Outcomes First Group has moved 18% of its workforce to a four-day week as part of a national trial.
The provider is the largest organisation and only children’s services operator to take part in the six-month UK trial and has moved more than 1,000 of its 5,500-strong workforce across with no loss of pay. Part-time staff will also benefit from a reduction in hours too.
‘We have empowered local leaders to implement carefully structured timetables to ensure our exceptional level of care and support is well-maintained,’ said chief executive David Leatherbarrow. ‘Microsoft Japan reported a 40% increase in productivity when workers switched to a four-day week. I believe that colleagues benefiting from a better work-life balance will be more productive.’
He said the organisation had reviewed the four-day week ‘intermittently’ over the past 12 months.
Seventy UK companies and over 3,300 workers are taking part in the trial, which is based on the principle of the 100:80:100™ model – 100% of the pay for 80% of the time, in exchange for a commitment to maintain at least 100% productivity.
Outcomes First piloted the four-day working week in its IT department for a three-week period before the official six-month trial started. It said productivity of the team improved from 50-85% during the period.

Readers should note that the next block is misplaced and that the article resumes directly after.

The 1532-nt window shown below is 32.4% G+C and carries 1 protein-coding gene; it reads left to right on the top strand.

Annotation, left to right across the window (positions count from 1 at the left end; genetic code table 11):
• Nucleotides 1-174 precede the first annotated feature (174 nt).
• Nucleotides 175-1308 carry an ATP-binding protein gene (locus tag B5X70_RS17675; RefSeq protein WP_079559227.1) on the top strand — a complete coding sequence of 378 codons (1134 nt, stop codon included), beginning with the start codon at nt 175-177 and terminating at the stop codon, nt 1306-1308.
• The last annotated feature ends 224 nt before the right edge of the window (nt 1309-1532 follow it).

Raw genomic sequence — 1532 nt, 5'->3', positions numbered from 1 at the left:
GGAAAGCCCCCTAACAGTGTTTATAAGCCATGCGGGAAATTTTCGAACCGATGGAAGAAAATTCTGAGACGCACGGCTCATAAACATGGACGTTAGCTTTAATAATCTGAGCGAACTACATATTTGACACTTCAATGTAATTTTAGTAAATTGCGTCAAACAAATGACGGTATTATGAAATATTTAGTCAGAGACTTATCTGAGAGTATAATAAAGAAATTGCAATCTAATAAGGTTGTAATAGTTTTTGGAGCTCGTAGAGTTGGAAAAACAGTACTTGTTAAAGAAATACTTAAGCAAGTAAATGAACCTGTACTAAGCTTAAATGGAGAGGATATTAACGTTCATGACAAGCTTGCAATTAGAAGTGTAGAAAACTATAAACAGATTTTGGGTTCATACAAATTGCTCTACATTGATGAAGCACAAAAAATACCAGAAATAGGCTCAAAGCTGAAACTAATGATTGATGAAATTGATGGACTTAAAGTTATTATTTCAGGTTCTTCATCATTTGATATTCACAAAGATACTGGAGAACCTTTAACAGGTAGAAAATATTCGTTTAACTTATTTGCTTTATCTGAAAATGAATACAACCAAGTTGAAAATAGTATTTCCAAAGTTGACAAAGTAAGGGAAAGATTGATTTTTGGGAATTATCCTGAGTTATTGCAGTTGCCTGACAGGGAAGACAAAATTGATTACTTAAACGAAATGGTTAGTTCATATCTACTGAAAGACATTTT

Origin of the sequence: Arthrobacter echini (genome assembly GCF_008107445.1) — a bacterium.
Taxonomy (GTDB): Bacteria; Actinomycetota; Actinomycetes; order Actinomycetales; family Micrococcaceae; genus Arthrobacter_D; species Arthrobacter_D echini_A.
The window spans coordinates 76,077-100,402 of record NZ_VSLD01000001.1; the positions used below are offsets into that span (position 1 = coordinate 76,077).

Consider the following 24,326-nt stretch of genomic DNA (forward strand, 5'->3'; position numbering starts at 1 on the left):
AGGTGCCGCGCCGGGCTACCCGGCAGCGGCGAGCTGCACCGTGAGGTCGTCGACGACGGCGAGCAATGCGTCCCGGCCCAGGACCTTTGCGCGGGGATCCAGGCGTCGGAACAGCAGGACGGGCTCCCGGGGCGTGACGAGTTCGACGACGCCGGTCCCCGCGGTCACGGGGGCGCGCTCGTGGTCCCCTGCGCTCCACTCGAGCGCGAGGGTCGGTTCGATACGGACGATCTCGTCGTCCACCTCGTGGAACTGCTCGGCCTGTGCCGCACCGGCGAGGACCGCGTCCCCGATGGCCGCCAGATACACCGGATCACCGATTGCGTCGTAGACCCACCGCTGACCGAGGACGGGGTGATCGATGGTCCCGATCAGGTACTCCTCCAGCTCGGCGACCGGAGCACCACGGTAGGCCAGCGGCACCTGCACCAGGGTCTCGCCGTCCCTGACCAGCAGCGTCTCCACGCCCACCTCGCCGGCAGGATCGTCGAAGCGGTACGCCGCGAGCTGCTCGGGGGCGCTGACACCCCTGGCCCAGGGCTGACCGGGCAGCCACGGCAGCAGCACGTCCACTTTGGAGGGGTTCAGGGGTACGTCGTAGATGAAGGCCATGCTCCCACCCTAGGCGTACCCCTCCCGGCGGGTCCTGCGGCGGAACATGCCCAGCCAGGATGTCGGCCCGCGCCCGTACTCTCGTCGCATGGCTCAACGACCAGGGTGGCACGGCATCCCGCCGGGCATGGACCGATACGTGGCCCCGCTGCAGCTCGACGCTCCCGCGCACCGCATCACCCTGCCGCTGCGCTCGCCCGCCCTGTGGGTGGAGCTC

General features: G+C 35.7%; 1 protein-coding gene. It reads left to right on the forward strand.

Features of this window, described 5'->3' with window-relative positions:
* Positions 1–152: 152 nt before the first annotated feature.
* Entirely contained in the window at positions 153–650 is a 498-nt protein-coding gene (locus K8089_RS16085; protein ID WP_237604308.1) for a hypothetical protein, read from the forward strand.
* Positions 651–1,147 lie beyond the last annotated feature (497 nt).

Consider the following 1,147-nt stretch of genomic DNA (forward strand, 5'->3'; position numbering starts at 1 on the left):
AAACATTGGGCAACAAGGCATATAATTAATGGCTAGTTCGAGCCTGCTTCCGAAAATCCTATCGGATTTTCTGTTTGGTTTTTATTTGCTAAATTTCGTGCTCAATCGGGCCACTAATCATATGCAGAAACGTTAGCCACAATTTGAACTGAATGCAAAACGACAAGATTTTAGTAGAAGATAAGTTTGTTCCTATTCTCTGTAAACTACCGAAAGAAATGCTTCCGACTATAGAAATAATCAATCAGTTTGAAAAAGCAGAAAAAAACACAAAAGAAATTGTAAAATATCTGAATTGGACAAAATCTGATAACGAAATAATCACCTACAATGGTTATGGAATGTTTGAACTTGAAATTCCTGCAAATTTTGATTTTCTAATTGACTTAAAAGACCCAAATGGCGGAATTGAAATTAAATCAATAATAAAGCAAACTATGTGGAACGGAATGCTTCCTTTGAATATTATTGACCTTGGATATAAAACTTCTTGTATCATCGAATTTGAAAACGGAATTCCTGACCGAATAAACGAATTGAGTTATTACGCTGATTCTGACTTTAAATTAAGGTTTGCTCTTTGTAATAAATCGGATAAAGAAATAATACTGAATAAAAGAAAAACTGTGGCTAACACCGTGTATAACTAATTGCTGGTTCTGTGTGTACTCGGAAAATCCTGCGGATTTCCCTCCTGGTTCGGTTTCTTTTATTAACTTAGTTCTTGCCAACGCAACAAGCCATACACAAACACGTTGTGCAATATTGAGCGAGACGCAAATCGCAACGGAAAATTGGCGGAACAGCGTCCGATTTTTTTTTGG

‘The single most valuable commodity anyone gives us is their time – which is why rather than dictating, we empowered our teams to consider what works best for them, how best to deliver against their organisational projects and how they could do this in the most productive way possible,’ said Leatherbarrow.
It is also trialling the four-day week in two of its schools, ‘We have empowered a couple of our leaders to consider how they can make this work. Our ambition is to roll it out to all of our 50 special schools and our residential homes within the next 12 months,’ Leatherbarrow added.
The pilot is being organised by 4 Day Week Global in partnership with think tank Autonomy, the 4 Day Week UK Campaign, and researchers at Cambridge and Oxford universities and Boston College.
Juliet Schor, professor of sociology at Boston College, and lead researcher on the pilot, said: ‘We’ll be analysing how employees respond to having an extra day off, in terms of stress and burnout, job and life satisfaction, health, sleep, energy use, travel and many other aspects of life.
‘The four-day week is generally considered to be a triple dividend policy – helping employees, companies, and the climate. Our research efforts will be digging into all of this.’